Electric planes will soon be a reality in Norway in an attempt to tackle climate change in the next 10 years. State-owned Norwegian airport operator Avinor and the Civil Aviation Authority published a report that explained how electric plans would actively reduce greenhouse gas emissions and help combat climate change.
In the Northern part of Norway, there are 16 airports in a 350km radius of Alta, the central airport hub. In fact, flights between these airports are a much faster means of transportation as compared to driving.
Green goals set for 2030, 2040
Aviation authorities in Norway have made their sustainable goals clear. By 2030, they want to complete their first domestic flight. By 2040, the country wants all civil domestic aviation to be electric. If the agenda is fulfilled, greenhouse gases will be cut by 80% as compared to 2020.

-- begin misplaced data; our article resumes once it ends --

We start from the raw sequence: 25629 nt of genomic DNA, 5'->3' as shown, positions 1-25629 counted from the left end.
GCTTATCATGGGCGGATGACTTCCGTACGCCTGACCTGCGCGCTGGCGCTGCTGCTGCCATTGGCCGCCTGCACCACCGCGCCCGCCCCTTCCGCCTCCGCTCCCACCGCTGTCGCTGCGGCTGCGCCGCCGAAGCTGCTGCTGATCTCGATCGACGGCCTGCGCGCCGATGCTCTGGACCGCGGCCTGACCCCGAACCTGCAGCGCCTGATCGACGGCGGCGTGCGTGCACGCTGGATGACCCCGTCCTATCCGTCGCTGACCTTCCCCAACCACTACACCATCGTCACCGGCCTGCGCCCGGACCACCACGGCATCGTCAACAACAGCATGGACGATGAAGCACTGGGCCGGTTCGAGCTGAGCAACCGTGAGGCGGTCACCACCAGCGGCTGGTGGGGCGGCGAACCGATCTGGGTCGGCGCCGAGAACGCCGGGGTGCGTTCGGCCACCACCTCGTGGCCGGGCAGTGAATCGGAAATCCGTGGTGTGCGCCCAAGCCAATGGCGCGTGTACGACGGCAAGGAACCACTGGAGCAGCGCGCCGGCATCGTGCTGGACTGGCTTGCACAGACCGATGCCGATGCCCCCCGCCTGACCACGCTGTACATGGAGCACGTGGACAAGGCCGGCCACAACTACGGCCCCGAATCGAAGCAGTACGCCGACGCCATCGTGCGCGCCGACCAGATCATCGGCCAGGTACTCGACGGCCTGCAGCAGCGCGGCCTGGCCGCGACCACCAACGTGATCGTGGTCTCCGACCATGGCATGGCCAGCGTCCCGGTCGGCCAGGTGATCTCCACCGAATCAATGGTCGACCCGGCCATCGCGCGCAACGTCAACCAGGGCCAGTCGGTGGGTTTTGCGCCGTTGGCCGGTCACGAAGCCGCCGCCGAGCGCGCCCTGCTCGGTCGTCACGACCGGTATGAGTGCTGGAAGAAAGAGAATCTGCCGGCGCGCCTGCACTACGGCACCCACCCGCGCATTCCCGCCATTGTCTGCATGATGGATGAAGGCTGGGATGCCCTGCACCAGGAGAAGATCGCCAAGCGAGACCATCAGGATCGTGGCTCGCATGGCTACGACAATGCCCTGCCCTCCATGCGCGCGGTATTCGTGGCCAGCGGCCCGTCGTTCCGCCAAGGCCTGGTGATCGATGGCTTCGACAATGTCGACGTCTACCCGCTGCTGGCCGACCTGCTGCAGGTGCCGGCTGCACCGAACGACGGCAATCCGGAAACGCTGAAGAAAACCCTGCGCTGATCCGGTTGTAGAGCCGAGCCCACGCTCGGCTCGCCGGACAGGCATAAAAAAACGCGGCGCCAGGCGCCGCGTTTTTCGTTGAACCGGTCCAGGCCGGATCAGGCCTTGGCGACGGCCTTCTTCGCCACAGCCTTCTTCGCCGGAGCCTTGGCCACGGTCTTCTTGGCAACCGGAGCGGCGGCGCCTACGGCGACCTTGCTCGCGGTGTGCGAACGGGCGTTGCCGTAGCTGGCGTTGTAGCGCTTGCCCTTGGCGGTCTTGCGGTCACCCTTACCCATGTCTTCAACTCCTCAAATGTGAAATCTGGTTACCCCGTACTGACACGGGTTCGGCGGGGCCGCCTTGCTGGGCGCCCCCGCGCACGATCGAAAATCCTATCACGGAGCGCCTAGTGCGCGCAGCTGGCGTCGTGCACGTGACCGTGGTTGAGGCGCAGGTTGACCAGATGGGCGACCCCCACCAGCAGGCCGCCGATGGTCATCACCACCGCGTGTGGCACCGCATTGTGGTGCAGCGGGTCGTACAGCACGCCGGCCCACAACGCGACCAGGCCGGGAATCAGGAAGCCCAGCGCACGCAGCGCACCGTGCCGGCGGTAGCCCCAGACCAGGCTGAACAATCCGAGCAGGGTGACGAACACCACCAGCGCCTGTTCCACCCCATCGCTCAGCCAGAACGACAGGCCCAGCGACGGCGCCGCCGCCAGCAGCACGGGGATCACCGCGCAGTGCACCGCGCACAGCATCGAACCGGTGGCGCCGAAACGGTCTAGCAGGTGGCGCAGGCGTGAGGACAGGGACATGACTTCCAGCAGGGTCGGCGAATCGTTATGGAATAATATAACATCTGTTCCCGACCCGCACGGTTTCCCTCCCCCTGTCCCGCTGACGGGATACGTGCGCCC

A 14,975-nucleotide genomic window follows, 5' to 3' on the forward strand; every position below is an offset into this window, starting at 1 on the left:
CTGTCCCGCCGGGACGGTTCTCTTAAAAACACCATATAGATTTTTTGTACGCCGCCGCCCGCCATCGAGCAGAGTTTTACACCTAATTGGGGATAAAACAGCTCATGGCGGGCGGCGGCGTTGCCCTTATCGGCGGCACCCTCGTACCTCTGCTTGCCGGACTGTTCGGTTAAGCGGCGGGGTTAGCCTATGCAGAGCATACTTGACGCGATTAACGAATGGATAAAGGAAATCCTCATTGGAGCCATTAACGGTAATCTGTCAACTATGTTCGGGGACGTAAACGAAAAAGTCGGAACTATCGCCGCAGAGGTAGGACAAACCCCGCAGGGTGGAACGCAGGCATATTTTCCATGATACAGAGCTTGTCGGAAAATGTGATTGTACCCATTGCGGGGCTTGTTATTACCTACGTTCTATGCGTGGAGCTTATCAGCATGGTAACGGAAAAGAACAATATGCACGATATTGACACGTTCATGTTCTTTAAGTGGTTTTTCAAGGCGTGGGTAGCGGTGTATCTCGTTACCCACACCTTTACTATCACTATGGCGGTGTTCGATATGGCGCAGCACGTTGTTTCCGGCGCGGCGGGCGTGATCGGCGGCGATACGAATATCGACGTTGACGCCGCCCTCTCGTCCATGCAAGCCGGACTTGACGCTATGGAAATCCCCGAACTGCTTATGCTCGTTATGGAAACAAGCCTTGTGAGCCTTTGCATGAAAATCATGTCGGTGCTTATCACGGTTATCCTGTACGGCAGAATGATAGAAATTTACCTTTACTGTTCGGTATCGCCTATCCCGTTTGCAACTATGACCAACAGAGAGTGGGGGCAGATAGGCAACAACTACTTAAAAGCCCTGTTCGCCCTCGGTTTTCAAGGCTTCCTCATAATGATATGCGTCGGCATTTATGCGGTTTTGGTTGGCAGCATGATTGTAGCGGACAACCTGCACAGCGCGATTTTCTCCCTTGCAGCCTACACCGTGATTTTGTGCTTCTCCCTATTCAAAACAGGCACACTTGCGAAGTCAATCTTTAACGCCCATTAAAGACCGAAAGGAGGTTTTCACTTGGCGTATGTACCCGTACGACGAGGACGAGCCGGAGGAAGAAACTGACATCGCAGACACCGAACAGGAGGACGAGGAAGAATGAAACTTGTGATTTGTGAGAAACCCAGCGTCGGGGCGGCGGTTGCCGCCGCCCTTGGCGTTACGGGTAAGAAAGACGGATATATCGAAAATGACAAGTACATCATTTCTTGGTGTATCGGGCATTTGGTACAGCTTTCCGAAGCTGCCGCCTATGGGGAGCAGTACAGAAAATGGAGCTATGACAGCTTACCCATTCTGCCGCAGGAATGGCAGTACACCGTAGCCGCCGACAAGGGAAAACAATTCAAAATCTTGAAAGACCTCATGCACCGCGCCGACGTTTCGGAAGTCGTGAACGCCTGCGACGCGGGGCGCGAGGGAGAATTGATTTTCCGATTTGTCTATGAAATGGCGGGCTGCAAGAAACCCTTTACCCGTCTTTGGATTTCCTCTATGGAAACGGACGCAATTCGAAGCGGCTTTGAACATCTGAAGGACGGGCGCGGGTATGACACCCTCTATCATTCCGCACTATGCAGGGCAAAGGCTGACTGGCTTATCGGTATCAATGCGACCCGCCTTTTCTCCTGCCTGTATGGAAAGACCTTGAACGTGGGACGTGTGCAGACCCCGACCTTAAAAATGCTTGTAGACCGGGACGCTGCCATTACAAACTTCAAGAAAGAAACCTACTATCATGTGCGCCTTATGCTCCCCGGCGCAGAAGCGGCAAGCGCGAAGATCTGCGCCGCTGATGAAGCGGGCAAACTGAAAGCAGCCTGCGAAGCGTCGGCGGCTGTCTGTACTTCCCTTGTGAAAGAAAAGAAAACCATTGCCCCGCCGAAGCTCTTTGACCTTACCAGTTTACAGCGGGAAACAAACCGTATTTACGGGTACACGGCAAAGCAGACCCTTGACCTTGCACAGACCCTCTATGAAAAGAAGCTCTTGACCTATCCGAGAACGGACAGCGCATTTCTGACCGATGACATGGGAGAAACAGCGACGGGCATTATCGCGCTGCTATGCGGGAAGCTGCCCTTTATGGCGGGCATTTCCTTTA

The report also mentions the potential airplanes that could be used by Norway in the future. The largest one has just 19 seats. One potential choice is Alice. Alice is a nine-seater, fully electric commuter plane from Israeli Eviation that was launched earlier this year. It can reportedly travel around 650 miles (1,046 km) on a full charge. Norway is spearheading the electric mobility revolution. It has been one of the best electric vehicle charging networks in Europe and Tesla’s are proving popular.
Commercial aircrafts are also attempting to incorporate electricity in their functioning. Aircraft makers such as Airbus, are developing larger planes that plan to use hybrid propulsion systems. Airbus’ hybrid E-Fan X uses conventional jet engines alongside electric motors and batteries for power. The E-Fan X is expected to take its first flight next year.